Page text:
By Andrew Keshner
What does a new Mark Cuban business venture have in common with a Senate committee look into the rising price of insulin?
Two more boosts of momentum on the need for drug price transparency, according to one observer.
On the one hand, there’s Cuban’s newly-launched Mark Cuban Cost Plus Drug Company. The company says it will make cheaper versions of pricey generic drugs. Pledging “radical transparency,” the company said it will disclose its costs to manufacture, distribute and market its drugs to pharmacies and add a 15% margin for it wholesale price.
The company is planning to make 100 drugs by the end of the year and its first drug is albendazole, used to treat hookworm. The company is setting a $20 manufacturer’s retail suggested price, compared to a current list price of approximately $225.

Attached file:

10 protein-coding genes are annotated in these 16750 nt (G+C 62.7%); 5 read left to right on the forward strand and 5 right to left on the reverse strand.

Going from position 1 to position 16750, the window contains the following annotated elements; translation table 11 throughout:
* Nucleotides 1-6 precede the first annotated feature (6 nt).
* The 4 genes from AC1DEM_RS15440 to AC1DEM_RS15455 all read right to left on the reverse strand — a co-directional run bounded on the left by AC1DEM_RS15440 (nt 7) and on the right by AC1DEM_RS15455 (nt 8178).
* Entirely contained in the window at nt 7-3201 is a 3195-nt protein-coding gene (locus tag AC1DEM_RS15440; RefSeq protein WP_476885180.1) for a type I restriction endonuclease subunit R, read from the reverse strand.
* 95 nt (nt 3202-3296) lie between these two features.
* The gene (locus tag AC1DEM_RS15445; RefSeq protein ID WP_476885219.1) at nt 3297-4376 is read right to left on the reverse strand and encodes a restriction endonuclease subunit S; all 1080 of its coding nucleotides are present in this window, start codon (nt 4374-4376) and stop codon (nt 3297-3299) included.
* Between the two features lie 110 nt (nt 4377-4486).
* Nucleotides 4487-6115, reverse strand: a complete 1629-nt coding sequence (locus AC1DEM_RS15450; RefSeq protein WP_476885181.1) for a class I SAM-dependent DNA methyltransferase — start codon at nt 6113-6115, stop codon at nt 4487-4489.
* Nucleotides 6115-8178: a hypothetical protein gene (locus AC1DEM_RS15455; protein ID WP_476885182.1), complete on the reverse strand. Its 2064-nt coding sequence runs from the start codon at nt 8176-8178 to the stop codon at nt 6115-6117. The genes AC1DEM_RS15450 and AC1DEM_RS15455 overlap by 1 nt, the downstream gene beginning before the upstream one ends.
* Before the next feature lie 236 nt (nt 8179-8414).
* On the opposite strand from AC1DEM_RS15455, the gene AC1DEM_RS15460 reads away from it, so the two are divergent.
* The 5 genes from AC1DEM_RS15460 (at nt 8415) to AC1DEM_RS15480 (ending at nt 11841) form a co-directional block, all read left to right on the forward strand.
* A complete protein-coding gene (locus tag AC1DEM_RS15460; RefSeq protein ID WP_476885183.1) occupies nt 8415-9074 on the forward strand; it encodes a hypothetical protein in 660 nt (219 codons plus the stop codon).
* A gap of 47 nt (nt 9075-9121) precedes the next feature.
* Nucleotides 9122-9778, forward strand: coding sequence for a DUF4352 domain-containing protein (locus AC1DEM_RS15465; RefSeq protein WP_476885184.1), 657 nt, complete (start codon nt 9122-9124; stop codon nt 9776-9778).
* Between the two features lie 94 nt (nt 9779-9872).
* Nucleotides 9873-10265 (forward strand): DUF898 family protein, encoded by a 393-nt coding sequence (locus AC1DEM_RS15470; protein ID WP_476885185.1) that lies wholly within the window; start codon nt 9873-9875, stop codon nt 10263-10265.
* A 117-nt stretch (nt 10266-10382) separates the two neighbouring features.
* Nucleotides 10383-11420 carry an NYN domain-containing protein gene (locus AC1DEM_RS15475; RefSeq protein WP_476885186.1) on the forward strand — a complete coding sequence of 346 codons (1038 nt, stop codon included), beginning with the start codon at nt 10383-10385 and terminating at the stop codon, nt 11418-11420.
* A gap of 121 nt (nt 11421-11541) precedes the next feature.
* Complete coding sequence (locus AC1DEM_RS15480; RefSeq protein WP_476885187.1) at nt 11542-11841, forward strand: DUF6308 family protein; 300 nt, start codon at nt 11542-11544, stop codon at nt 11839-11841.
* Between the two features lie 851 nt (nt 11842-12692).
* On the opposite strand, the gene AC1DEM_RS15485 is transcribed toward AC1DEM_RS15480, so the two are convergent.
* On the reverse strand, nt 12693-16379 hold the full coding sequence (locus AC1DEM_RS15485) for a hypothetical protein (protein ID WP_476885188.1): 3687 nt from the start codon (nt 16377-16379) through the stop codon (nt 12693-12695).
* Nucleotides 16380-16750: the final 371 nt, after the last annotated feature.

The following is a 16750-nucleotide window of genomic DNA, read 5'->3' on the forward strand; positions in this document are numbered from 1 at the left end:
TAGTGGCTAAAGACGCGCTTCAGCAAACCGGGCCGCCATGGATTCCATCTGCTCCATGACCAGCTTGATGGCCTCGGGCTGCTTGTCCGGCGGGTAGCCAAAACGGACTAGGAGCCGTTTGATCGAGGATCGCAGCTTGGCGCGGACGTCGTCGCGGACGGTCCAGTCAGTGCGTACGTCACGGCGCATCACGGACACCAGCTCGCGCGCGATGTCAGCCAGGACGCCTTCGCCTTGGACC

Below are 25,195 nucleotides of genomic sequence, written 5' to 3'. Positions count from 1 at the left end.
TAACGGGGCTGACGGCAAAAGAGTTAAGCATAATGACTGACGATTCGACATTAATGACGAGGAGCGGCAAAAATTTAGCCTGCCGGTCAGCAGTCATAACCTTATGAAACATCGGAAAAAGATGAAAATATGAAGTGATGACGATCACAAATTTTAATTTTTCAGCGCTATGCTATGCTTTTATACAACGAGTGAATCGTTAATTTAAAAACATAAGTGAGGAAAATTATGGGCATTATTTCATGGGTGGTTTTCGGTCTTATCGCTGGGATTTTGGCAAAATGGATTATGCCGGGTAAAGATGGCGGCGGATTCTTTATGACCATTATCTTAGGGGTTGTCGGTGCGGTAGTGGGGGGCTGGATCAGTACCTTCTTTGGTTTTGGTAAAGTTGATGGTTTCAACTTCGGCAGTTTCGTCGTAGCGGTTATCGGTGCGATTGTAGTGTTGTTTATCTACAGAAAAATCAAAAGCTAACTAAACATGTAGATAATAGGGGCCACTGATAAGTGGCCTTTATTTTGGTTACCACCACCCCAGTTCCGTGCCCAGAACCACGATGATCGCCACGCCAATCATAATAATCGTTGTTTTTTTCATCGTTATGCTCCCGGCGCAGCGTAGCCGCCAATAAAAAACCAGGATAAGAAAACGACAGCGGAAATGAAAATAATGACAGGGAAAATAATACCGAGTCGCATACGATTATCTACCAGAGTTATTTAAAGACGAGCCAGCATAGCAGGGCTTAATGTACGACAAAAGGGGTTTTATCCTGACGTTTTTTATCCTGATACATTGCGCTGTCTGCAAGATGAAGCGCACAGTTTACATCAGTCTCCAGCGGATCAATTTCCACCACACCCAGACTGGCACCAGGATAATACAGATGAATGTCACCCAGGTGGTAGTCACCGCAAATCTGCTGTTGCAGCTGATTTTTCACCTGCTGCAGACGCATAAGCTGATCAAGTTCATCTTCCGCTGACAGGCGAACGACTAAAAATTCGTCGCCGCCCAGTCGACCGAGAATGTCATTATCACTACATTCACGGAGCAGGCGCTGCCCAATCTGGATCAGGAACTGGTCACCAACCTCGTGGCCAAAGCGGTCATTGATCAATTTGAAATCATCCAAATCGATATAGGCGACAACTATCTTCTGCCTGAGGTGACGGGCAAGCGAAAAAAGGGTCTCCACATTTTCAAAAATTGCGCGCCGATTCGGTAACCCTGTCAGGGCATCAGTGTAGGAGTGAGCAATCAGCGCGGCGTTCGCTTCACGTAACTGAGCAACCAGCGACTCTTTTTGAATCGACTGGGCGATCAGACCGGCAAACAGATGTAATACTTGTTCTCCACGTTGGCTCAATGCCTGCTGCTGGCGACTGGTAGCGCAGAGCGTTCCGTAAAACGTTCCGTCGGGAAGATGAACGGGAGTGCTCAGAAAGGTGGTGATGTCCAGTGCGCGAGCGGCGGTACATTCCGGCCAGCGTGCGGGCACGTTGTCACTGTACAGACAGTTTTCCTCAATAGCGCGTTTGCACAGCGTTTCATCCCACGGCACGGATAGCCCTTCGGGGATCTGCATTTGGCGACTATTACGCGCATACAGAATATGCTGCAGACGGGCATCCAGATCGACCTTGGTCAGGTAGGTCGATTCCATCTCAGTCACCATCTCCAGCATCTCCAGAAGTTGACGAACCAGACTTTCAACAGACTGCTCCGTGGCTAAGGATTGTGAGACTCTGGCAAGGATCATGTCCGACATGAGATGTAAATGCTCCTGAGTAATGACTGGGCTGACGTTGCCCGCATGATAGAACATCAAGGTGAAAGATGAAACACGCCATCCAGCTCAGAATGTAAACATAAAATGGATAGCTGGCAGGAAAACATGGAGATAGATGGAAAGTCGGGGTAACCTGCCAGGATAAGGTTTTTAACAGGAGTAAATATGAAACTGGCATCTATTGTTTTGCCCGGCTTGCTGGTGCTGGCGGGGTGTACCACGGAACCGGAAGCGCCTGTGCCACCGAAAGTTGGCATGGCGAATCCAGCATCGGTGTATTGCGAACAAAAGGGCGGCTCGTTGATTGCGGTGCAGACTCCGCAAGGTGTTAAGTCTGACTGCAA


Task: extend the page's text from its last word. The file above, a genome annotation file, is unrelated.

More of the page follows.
On the other hand, there’s a Senate Finance Committee investigation released Thursday into the rising costs of insulin.
It’s a drug that’s been long-used for diabetes but doubled and sometimes tripled in price over the past 10 years, according to the report from Sen. Chuck Grassley, a Republican from Iowa chairing the committee, and Sen. Ron Wyden, a Democrat from Oregon who is the ranking member.
The report alleged insulin makers increased prices, which increased the dollar value of rebates, discounts and fees the makers could give to pharmacy-benefit managers and health plans that contracted the managers to administer their prescription benefits.